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Website review

18 May 09

Two Scottish firms (one big, one not so big) who are making the most of modern technology online

by Iain Nisbet

MacRoberts

www.macroberts.com

Wow! MacRoberts’ website has had a major facelift. The content of the site was always pretty impressive, to be fair – but I was never sold on the white on blue colour scheme they adopted. Corporate colours are all very well, but not at the expense of readability. The front page now boasts a large masthead with a variety of typically Scottish scenes, and the text is generally black on a white background – which is handy.

But there is so much more to this new website than a cosmetic makeover. The eye is almost immediately drawn to the section heading “Interactive Services” – well my eye was anyway.

All the items in that section are both novel and impressive. Let’s start with that little black and orange logo at the top left of every page – a speech bubble with the words “Say it”. Click on this and the site will read the page aloud to you. True, the voice sounds a little like it should be explaining the origins of the universe to you, rather than MacRoberts’ environmental policy, but that’s no bad thing. While read-along functionality is becoming more common in the public sector, it’s still very rare for commercial firms, so kudos to MacRoberts for leading the way here. In fact, on web accessibility generally, this ticks a number of boxes: access keys; scalable text; cascading style sheets – they’re all here, and it’s really good to see a firm taking pride in inclusion.

If you want to keep up-to-date with the firm or the areas of law in which it practises, then there are a number of options: e-updates, podcasts, RSS feeds – they will even send a paper copy of a newsletter through the post! I have in the past found some difficulty in trying to unsubscribe myself from such updates, but this is a minor quibble in the grand scheme of things.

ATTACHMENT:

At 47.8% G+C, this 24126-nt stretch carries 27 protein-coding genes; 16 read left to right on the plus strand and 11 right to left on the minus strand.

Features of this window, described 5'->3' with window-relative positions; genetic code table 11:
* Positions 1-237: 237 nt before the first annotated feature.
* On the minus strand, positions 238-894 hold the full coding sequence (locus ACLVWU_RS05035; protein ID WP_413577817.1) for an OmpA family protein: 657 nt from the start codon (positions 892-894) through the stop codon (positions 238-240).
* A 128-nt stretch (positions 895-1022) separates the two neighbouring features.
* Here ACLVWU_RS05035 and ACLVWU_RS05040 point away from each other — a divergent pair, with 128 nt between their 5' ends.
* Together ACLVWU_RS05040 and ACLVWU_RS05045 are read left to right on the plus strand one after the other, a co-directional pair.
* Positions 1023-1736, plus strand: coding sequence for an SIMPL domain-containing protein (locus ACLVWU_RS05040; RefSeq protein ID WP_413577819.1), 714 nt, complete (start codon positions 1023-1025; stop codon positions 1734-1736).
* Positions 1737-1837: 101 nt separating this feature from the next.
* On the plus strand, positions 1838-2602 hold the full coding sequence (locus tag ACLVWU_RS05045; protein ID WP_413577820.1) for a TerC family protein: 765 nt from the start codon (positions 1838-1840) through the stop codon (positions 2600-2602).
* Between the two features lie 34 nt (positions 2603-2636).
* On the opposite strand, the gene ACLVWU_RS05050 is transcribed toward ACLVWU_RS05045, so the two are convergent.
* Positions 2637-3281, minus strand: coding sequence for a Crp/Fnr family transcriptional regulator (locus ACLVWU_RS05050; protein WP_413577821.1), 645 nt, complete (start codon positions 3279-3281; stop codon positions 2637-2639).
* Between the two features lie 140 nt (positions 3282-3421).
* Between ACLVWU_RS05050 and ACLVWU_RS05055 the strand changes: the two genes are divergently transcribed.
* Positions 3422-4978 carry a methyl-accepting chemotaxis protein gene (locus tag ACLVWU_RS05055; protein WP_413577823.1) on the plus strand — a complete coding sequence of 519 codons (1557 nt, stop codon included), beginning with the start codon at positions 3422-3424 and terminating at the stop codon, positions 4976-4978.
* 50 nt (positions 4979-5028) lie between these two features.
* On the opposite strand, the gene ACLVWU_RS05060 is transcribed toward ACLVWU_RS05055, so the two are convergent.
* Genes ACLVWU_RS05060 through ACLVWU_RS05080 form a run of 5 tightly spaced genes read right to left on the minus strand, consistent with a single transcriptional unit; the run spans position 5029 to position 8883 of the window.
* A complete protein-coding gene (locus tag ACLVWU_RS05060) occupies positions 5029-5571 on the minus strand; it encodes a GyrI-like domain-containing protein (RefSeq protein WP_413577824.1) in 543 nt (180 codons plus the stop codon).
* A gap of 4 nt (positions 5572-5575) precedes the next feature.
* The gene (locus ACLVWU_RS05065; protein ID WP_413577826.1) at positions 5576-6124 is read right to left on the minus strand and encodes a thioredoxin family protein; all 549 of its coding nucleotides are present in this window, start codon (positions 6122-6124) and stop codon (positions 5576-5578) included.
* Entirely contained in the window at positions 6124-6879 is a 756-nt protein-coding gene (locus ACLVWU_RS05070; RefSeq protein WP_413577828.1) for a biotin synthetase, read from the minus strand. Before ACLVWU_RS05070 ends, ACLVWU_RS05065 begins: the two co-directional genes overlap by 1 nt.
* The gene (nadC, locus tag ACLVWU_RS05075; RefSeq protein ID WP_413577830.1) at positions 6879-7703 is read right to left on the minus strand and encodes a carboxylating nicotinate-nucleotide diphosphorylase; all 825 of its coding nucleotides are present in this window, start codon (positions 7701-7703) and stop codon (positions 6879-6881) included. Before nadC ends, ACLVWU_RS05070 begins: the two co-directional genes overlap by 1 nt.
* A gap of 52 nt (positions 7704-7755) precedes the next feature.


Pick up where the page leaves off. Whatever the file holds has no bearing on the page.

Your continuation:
Printing out information from websites isn’t always neat and tidy but this site has the answer. As you browse it, click on the logo (again orange and black, but this time at the top right of every page) “MacR2Go” and the info will be added to a list, which you can edit and then create a PDF file to save or print. Very cool.

Finally, it appears that if you are a client or member of staff you can log in to MacRoberts Online Resource (Mor-e) or MacRoberts Global, respectively. As I am neither, I couldn’t log in – but they’re probably terrific too.

Inksters

www.inksters.com

Inksters market themselves as “Just that little bit different”, and that’s probably fair comment if the website is anything to go by. Inksters TV and Inksters FM are not yet available on Freeview or DAB Radio, but on the website you can get interesting legal insights in video or audio clips. You can pay your legal fees to Inksters online using a credit card – which is very useful, I dare say. But aside from having an excellent website, there is one main reason that the online community is very excited about this firm in particular: Inksters are twittering.

If you are reading the web review then I will assume that you already know what Twitter is. If not, “micro-blogging” may not mean that much to you either. You can find out more by visiting http://twitter.com or http://en.wikipedia.org/wiki/Twitter. What you may not know is that Inksters is (was?) the first Scottish law firm to get in on the act. And what, exactly, do they tweet? Well, there are three streams – one being a general firm channel, one for Scottish (residential) property and a third for property on Shetland (which is the most popular, with 74 followers at the time of writing). I’m inclined to think that this is more than just a cute piece of marketing – for 74 followers to be instantly updated when new property comes on the market, or goes under offer, or is transferred to a fixed price, has to offer a competitive advantage over other firms. And that information being delivered direct to potential purchasers at home, work or on the move ensures that potential bidders don’t miss out because they didn’t pick up their phone messages on time.

Impressive, most impressive.

  • Think your firm can do better? Let me know, and you may feature in a future web review.

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